I have been laisez faire with respect to Parry Sound budgets for the past few years, figuring the new expenses were related to necessary items and services. I feel that if you need new snow tires for your car you probably want to buy them before you have an accident that will cost even more, even it requires a loan. But, do you need to take out a loan for that week in Cuba or Costa Rica, or a new snow machine, or ATV? There is need to spend, and nice to spend. Based on budget meetings to date I’m not sure that Council is paying attention to the difference. At the last meeting of Council a new ’music garden’ park was approved, and I really don’t get it. Yes, it is a nice to have, and yes, much of it was in the reserves, but what about next year if/when one of the existing parks needs some significant repair or it needs an upgrade? As a municipality have we sufficiently satisfied our needs that we can afford to be looking at 2%, 7% and 13% tax increases to support nice to have budget items?
Parry Sound is figuratively taking a pay cut in 2017 because of the MPAC reassessment. Actually it really isn’t a pay cut, it’s a redistribution of who is carrying a larger or lesser portion of the overall tax burden. Condo owners are taking on more, and business owner’s are taking on less. It’s likely that condo owners who are facing an average 13% tax increase in 2017 could be facing 50% higher taxes in four years than they were in 2016 by the time all four years of the reassessed condo value has hit their taxes. Ouch!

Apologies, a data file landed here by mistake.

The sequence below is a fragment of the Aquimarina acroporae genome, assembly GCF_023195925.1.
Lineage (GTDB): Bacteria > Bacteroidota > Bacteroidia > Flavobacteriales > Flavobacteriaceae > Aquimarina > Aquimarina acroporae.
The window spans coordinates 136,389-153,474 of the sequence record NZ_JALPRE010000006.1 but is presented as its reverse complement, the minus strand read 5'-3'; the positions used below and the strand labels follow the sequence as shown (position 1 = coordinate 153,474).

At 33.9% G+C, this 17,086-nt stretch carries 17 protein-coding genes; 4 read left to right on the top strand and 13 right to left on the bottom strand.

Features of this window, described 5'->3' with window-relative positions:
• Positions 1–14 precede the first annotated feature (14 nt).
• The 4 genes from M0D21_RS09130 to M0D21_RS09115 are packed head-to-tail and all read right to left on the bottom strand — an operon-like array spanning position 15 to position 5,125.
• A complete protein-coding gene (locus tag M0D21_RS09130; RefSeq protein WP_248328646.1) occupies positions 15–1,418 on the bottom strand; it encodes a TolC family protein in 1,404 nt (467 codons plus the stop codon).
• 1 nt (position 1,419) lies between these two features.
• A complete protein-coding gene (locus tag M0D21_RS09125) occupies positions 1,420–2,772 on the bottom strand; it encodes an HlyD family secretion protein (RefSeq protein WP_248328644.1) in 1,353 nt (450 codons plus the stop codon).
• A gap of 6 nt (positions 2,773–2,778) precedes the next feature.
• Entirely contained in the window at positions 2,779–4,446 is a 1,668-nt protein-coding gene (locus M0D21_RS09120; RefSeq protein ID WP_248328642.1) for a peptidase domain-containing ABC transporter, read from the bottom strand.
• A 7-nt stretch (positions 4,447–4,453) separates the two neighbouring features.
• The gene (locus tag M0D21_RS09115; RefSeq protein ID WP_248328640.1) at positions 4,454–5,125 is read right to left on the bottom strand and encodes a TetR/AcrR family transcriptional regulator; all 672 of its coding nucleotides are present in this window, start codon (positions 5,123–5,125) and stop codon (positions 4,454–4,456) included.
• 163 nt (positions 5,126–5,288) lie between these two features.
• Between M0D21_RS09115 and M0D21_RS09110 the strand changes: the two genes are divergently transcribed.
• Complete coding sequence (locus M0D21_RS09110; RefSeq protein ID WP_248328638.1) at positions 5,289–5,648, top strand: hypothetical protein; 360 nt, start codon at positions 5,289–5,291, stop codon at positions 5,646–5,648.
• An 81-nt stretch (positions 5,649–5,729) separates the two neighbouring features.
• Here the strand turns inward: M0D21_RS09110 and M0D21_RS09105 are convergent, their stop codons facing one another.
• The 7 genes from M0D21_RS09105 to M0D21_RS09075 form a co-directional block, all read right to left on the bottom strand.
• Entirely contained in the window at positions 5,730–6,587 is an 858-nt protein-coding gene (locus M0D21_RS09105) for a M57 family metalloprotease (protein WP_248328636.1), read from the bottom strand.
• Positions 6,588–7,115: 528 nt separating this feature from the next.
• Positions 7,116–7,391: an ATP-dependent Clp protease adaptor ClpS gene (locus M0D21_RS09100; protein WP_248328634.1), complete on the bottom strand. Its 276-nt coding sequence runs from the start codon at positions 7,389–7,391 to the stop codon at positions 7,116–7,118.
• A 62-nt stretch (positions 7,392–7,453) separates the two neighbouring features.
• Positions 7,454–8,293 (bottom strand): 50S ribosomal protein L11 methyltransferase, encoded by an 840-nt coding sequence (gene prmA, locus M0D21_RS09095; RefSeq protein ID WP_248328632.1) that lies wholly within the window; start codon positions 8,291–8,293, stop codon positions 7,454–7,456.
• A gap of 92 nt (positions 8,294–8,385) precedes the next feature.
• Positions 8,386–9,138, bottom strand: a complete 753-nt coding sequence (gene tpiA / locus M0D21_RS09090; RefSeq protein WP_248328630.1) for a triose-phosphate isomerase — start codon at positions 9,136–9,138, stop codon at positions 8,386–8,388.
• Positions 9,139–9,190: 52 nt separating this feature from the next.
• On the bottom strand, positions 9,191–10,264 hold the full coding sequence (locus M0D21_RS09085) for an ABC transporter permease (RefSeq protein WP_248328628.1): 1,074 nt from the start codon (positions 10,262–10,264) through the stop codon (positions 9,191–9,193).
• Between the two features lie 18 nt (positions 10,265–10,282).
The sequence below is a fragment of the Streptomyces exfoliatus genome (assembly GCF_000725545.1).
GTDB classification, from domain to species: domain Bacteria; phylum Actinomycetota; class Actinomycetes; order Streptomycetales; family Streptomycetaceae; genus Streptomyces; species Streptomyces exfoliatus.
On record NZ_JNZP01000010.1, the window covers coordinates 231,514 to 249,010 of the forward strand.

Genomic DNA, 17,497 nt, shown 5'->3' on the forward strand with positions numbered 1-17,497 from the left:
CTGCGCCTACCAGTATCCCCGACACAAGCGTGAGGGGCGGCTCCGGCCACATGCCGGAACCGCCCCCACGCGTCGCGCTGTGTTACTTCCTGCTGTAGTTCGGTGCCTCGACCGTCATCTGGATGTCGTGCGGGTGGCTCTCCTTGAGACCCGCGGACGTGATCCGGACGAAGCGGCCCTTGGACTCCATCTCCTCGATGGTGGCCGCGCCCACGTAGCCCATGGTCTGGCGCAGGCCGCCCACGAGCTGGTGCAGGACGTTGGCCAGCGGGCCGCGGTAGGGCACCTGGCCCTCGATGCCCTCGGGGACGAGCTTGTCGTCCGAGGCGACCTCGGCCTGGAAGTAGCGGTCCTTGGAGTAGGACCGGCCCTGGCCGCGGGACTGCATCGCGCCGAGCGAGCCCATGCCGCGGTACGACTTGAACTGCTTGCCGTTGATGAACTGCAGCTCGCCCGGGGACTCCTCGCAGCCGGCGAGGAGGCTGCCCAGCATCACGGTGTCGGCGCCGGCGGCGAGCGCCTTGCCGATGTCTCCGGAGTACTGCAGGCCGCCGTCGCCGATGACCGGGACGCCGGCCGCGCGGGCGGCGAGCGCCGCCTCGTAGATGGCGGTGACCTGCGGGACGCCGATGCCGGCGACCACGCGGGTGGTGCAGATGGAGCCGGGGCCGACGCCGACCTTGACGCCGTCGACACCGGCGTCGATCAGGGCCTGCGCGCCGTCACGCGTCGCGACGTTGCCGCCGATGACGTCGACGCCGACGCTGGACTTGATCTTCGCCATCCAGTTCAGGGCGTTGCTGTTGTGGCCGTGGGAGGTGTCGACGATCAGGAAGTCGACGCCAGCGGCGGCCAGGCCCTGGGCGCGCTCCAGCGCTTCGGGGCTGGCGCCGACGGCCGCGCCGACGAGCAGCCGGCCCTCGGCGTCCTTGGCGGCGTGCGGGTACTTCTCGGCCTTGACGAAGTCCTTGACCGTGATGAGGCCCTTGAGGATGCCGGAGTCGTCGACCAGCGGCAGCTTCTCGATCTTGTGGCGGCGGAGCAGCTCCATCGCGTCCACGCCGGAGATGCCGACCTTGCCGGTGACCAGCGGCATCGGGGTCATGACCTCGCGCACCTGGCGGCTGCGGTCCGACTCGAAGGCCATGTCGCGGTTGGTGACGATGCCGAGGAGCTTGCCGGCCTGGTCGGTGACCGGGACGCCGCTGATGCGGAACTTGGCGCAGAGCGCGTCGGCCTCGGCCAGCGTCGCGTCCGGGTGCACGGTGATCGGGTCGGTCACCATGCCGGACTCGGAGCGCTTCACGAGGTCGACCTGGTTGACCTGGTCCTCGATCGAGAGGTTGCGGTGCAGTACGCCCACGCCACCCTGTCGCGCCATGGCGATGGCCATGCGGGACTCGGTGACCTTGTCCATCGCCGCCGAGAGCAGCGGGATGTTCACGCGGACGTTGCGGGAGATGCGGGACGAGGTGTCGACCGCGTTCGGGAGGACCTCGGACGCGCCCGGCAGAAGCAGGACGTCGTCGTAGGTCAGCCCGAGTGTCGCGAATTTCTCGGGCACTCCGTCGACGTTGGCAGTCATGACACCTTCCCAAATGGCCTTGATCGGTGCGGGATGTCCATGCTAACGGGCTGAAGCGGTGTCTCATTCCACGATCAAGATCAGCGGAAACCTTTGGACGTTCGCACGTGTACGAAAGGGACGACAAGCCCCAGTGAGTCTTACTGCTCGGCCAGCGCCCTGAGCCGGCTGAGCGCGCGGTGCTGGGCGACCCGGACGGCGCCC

I don’t own a condo, and I don’t necessarily think they should be given a ‘break’. Their properties have increased in value and that means they should pay more. I pay more in taxes than some of my neighbours because I have a higher assessed property, and that seems fair. I do think that Council needs to pay attention to what is necessary and what is nice in the budget. Over the past few years they have been remarkably ‘generous’ in their approval of expenses that are more nice to have than need to have. I labeled the 2016 Parry Sound Budget the ‘pickle ball budget’ because budget was allocated to organize pickle ball play, among other recreational activities. I’m not sure that we saw any pickle balling, but it was one of the many reasons for last year’s tax increase. Is pickle ball, or any number of other items in the 2017 Budget, something we need, or are they things we want? Do we even want these nice to have items?
Is anybody else paying attention to the Parry Sound budget? Council is made up of good people who want to do the right thing, and not feel as though they are a Grinch stealing joy from the residents by cutting services or rejecting new initiatives. They need your input to understand what you feel is need to have and what is nice to have. Here are links to the various budget documents. At least look at the Capital Budget Overview and Tax Impact Presentation (December 13th) to get a short overview of where the 2017 Budget stands at this point and how it impacts your property taxes.
Note: not all condo owners will see the full 12.98% increase in 2017 because their condo assessment might not have risen as high as the average. Others may see an even higher increase if their property assessment increase was above the average. That will be the case for all property owners, you are seeing the average impact, not necessarily how the 2017 increase will impact you.
The Path Less Chosen. A bit more demanding but more rewarding.